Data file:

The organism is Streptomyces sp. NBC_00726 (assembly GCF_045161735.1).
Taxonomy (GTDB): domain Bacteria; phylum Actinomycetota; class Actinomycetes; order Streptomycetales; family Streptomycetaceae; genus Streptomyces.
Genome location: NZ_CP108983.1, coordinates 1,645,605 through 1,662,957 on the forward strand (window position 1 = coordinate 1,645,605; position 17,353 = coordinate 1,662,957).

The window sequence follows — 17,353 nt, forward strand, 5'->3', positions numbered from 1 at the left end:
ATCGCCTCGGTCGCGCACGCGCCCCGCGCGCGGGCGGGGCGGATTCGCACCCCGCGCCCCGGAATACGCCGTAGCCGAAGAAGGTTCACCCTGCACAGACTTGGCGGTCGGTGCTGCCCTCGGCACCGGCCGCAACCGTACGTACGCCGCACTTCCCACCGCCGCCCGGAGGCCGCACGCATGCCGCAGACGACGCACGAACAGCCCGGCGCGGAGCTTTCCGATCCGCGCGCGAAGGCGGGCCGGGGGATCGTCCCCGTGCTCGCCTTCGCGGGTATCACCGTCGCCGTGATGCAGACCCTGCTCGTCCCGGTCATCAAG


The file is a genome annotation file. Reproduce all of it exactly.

The organism is Streptomyces sp. NBC_00726 (assembly GCF_045161735.1).
Taxonomy (GTDB): domain Bacteria; phylum Actinomycetota; class Actinomycetes; order Streptomycetales; family Streptomycetaceae; genus Streptomyces.
Genome location: NZ_CP108983.1, coordinates 1,645,605 through 1,662,957 on the forward strand (window position 1 = coordinate 1,645,605; position 17,353 = coordinate 1,662,957).

The window sequence follows — 17,353 nt, forward strand, 5'->3', positions numbered from 1 at the left end:
ATCGCCTCGGTCGCGCACGCGCCCCGCGCGCGGGCGGGGCGGATTCGCACCCCGCGCCCCGGAATACGCCGTAGCCGAAGAAGGTTCACCCTGCACAGACTTGGCGGTCGGTGCTGCCCTCGGCACCGGCCGCAACCGTACGTACGCCGCACTTCCCACCGCCGCCCGGAGGCCGCACGCATGCCGCAGACGACGCACGAACAGCCCGGCGCGGAGCTTTCCGATCCGCGCGCGAAGGCGGGCCGGGGGATCGTCCCCGTGCTCGCCTTCGCGGGTATCACCGTCGCCGTGATGCAGACCCTGCTCGTCCCGGTCATCAAG